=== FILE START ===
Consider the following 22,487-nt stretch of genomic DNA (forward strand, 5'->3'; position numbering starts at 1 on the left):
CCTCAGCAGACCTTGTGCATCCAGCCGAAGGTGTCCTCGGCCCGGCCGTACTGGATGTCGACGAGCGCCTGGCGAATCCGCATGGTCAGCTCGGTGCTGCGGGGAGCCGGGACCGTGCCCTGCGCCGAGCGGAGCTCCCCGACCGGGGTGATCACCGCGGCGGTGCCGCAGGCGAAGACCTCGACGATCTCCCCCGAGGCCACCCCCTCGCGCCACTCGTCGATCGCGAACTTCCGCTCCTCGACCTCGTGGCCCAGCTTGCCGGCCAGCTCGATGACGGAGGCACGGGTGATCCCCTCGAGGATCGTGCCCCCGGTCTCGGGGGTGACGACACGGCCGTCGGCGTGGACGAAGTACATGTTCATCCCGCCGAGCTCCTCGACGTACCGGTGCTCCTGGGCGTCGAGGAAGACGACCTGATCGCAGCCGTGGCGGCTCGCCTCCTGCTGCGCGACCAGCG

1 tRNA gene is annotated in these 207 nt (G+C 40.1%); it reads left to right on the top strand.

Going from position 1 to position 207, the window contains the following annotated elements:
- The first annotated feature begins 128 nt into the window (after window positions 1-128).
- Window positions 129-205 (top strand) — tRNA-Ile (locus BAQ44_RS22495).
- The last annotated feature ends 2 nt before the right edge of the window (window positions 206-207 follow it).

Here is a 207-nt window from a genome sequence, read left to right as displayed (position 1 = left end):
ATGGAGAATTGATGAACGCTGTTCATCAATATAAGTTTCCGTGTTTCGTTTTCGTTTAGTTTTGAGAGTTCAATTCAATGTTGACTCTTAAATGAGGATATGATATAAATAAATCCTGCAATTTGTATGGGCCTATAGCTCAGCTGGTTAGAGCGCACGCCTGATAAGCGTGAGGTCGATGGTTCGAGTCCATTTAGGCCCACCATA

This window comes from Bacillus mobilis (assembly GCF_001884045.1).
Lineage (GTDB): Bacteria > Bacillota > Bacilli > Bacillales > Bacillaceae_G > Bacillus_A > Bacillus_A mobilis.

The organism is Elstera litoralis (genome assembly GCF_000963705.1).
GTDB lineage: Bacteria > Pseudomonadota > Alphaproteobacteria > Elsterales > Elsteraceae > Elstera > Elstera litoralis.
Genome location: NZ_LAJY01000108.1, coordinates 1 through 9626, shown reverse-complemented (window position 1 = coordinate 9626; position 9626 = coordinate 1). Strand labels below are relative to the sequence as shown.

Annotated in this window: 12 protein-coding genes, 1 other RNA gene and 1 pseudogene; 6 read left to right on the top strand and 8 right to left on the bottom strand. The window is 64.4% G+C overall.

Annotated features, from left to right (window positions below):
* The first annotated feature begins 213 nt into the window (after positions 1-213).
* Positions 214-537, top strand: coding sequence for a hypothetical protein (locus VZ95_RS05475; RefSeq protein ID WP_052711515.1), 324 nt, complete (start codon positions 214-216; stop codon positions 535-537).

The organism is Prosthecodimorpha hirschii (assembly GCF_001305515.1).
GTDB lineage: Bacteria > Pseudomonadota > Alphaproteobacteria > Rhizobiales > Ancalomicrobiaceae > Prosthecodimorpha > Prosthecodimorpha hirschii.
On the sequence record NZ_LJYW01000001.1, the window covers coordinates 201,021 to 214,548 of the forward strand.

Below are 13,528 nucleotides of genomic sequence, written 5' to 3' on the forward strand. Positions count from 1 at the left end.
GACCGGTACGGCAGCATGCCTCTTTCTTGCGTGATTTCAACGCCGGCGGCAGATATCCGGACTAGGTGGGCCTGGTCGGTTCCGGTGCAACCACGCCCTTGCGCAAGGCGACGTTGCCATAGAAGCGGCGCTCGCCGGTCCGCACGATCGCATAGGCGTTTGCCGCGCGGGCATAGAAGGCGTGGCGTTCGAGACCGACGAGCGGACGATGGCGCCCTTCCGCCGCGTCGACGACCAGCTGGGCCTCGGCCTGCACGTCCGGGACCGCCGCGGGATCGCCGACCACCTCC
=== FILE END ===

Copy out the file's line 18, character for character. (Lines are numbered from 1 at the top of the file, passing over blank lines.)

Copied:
* Positions 214-537, top strand: coding sequence for a hypothetical protein (locus VZ95_RS05475; RefSeq protein ID WP_052711515.1), 324 nt, complete (start codon positions 214-216; stop codon positions 535-537).